By Karen Soukiasian
The majority of dog owners love to see and take pictures of their dogs. We have a intrinsic need to visually journal their journey through life.
Most dogs, for some reason known only to them, are quite camera-friendly! They don’t have a clue what you’re doing, but they know it must be something important. After all, you are focused on them!
Fact is, because we don’t know the secrets professional photographers use, some of the pictures we take are just so-so, but we keep them. By bearing in mind a few simple tips, more of your pictorial challenges to document your dog’s life and capture their character will be fondly cherished.
Today, with digital cameras, it’s much easier than it was years ago when we had to remember to have film on hand and then remember to take the rolls to be developed. Now, all we have to do is make sure we have plenty of fresh batteries and a spare memory card. Most of us have the necessary basic software to even do our own editing. A little cropping here, a little more lighting there. Presto, we have a great shot!
Here are a few tips to remember:
Keep your camera handy and ready to go. You never know when you’ll need it.
Be patient. As we all know, dogs have a short attention span. You may be enjoying the goings-on, but don’t be surprised if they get bored and just walk off. Find something they like, to keep them involved.
Natural light is always better than using a flash. When possible, take advantage of natural lighting. Try to get more natural light into the room. Move your subject near a window or take the shots outside. Using natural light helps prevent the pet or red-eye common to so many pet photos.
Get down to their level. Photos taken at eye level are more interesting than top shots. More of your dog, less of a background is what you are looking for. Now you’re seeing their world from their perspective!
Tire your subject out. A little exercise takes some of the wind out of their sails. This is especially true before attempting to photograph puppies or active dogs. They make better models when they aren’t so fidgety.
Have an assistant. It’s much easier to get your dog to focus, when someone else is helping to get their attention making noises, waving a treat or squeaking a toy, while you concentrate on the shot.
Full head shots are great, but pictures focused on special features and details such as a crooked ear, a mottled nose or beautiful eyes make the photo a little more interesting. Remember, it doesn’t always have to be a picture of their full face. A dog’s character is more than just their face. Try a few different angles. You can do paw shots, profiles or if their tail or markings are unique, take a shot of them. Details are out of the ordinary and will make your photo unique.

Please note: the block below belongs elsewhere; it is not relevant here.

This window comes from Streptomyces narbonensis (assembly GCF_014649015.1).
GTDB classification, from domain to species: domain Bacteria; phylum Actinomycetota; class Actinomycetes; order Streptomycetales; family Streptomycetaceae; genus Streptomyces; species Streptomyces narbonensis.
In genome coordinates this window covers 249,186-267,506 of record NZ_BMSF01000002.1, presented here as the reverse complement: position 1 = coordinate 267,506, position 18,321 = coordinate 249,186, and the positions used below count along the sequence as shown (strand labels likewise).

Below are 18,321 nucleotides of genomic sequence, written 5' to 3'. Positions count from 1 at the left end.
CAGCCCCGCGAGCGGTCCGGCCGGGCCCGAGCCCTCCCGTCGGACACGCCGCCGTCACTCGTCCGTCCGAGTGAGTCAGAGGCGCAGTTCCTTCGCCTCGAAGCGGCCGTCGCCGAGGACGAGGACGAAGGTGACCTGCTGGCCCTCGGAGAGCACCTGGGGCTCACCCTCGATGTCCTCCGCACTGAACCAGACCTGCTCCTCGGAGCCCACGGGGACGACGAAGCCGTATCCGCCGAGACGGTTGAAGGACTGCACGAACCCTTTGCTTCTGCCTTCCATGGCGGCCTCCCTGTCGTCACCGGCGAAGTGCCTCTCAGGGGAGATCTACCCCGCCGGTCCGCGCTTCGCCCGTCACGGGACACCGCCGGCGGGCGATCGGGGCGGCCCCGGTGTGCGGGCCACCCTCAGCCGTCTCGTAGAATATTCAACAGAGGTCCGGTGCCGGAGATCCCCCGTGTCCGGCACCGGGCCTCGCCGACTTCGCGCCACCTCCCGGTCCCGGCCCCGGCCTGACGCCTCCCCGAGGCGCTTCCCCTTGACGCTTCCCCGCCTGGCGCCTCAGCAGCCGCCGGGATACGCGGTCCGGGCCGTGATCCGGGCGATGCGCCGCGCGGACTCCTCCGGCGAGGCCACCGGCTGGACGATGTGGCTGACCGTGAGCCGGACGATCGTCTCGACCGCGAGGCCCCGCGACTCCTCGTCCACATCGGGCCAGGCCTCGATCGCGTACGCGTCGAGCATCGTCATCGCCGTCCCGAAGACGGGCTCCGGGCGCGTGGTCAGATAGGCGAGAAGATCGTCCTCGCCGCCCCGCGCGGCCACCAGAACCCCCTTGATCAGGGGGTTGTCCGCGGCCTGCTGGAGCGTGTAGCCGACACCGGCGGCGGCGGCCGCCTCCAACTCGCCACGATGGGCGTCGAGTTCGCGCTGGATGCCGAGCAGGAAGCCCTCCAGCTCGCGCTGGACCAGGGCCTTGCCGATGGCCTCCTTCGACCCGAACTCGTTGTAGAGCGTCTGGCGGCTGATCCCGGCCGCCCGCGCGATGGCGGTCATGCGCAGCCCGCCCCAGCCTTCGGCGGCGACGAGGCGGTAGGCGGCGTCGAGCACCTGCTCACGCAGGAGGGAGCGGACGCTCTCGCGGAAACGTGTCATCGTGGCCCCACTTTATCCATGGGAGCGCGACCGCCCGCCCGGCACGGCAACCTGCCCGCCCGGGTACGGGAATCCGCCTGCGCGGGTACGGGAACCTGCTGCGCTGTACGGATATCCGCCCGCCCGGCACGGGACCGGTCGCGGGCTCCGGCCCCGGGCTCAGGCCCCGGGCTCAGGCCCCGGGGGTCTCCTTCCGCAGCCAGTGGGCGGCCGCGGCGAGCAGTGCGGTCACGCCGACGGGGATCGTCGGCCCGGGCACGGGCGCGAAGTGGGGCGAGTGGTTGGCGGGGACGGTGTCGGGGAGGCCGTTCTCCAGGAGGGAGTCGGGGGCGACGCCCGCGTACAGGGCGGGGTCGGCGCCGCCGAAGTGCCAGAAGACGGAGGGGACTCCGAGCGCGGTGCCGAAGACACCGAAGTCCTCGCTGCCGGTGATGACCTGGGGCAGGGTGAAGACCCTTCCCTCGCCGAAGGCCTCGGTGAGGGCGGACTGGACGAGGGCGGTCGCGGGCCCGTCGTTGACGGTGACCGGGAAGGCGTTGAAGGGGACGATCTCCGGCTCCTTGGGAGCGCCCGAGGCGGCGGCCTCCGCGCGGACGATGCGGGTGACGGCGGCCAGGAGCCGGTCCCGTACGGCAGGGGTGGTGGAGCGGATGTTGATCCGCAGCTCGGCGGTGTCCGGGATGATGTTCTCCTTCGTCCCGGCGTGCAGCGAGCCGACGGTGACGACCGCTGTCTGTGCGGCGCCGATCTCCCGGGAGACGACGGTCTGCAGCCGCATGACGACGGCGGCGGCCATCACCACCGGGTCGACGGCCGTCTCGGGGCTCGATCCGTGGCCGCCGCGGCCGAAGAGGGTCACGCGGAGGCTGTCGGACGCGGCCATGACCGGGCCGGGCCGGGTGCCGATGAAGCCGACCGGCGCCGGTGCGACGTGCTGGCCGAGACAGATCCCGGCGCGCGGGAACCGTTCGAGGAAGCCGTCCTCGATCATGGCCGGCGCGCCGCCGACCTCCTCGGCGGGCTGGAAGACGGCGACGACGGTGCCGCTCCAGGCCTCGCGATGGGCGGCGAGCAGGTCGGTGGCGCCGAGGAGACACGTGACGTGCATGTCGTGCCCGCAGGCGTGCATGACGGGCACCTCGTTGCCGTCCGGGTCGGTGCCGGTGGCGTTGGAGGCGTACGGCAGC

Fill the frame!
Be patient. Wait until they are napping to get some cute sleepy shots. Many puppies yawn and stretch when they first wake up…capture that yawn or stretch!
Stop shaking… hold that camera steady. Rest it on something or someone if need be. If the photos you are taking are serious “studio” shots, invest in a tripod.
As a rule asymmetrical photos are more interesting than ones that have the subject right smack dab in the middle.
Candid shots are often the most fascinating. Allow them to go about doing what ever they are doing and capture the moment when they are off guard and not posing.
Surprise them! Don’t give them a chance to pose. The expressions caught on surprised pictures are usually priceless!
Action shots are a bit harder, since you don’t want them to be just a blur. Most cameras today have an action or sport setting. Don’t forget to change the setting when your dog is playing, jumping or running.
To lock in an action shot, the button on most digital cameras can be pressed half way down to “lock in” the action. Then press all the way down to expose it.
Watch your backgrounds. Sometimes it’s hard to distinguish a dark dog against a dark background…other times it works great.
Zoom in for close-ups. The zoom lens is a great way to get those candid shots without distracting your subject.
Use props. They may have a favorite ball or stuffed toy…get it in the pictures. Years from now, you’ll fondly remember how much they loved that item.
Experiment… play around with your camera. You’ll be surprised at what you can do with it and a little bit of imagination.
Bottom line: Have fun! Take lots of pictures of your puppy or dog. If they aren’t perfect, so what? You can edit them with a tad of cropping, red-eye fixing or highlighting. The most important thing is, you are creating a diverse and out of the ordinary chronicle of precious memories of the times you shared with your best friend.
Follow Karen A. Soukiasian on Facebook.